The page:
The Commission now estimates that around 65 million more allowances were allocated to installations than CO2 emitted in 2005 (though we are still awaiting data from some Member States such as Poland). This represents around 3.5% of the total EU allocation for 2005. We are currently assessing the reasons for lower emissions than allocations. These could include increased energy efficiency, issuance of allowances above actual need, changing patterns fuel usage or unusually low production in 2005.

  The UK is one of the few states to have allocated fewer allowances compared to their total emissions in 2005. Overall, the UK's emissions were 27 million tonnes CO2 above the allowances issued in 2005. This was broadly in line with our expectations, as the Electricity Supply Industry (ESI) sector were allocated less than their projected need over Phase I in order to provide incentives for abatement. They emitted 37 million tonnes CO2 more than their allocation. Other sectors were allocated on the basis of projected need and emitted 10 million tonnes CO2 less than their allocations.

  Overall, Year 1 results show that across the EU the Scheme has got off to a good start, with the infrastructure functioning well and forming a sound basis to build on for the future. During 2005 we saw the emerging carbon market develop with substantial increases in volumes traded, the start of effective monitoring and reporting of carbon dioxide emissions, and the first compliance period involving the surrender of allowances from 9,500 installations across the EU so far. With these results, Member States and the Commission have demonstrated that it is possible to develop and implement a ground breaking policy against a very challenging timetable.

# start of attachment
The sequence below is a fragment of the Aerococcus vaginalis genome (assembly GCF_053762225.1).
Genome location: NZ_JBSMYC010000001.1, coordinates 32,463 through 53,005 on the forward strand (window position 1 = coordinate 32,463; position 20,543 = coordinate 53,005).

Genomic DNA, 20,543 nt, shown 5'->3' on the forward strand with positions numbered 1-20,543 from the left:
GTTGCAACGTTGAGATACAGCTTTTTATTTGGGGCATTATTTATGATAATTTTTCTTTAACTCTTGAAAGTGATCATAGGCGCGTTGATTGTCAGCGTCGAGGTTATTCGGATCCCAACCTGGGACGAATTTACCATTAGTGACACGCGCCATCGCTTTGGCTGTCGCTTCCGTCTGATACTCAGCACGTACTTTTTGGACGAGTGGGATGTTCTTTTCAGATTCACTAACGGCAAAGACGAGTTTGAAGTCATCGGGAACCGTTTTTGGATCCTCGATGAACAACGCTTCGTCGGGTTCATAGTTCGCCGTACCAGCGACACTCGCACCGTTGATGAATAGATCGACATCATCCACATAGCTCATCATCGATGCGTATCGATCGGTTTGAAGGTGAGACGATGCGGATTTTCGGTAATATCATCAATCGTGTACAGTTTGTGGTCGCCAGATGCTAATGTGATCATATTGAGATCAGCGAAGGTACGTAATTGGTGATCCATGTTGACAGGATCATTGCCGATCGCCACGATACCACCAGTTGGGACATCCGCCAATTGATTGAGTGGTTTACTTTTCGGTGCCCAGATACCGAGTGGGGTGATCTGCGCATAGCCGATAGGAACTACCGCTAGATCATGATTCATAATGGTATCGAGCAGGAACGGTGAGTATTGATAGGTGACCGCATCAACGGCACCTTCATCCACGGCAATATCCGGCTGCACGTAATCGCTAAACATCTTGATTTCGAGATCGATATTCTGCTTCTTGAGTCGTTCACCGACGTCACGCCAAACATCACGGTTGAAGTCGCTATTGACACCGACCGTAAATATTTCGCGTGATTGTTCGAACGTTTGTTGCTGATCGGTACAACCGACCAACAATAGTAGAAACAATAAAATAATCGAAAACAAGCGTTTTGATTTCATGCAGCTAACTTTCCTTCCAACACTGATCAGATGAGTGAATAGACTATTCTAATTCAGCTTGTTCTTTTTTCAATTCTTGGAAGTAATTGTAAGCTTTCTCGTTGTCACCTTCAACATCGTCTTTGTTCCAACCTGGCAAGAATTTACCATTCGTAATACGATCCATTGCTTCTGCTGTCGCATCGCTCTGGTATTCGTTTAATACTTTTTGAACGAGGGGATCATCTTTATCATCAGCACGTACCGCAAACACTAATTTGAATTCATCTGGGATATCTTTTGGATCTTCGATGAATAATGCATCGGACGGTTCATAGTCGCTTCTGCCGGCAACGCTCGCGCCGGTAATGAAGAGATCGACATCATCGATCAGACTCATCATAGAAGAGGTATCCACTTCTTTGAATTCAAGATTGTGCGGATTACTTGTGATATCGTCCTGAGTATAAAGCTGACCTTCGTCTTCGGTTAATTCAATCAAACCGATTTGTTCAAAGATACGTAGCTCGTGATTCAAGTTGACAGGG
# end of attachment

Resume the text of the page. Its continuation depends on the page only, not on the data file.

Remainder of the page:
It is important to remember that Phase I is a learning Phase. It is still very early days for the EU ETS and we consider it to be too early to draw firm conclusions on whether it has brought about emissions reductions. We are currently in the process of analysing the data and further analysis of the results will be posted on the Department for Environment, Food and Rural Affairs' website over the coming weeks.

28 June 2006

Letter from the Chairman to Ian Pearson MP

  Thank you for your letter of 28 June in reply to my letter of 9 March regarding the success of Phase I of the EU Emissions Trading Scheme (EU ETS). Sub-Committee D (Environment and Agriculture) considered your letter at its meeting on 19 July.

  We are grateful for your detailed response which aided our consideration of the Communication. We acknowledge that it is still early days for the EU ETS and therefore firm conclusions regarding its effectiveness cannot be drawn. We therefore ask that you provide further analysis when it is available in order to assist our evaluation of the success of the scheme.

20 July 2006

80   Environment Agency In England and Wales, Scottish Environmental Protection Agency in Scotland, the Department of Environment, Northern Ireland and the Department of Trade and Industry for Offshore installations. Back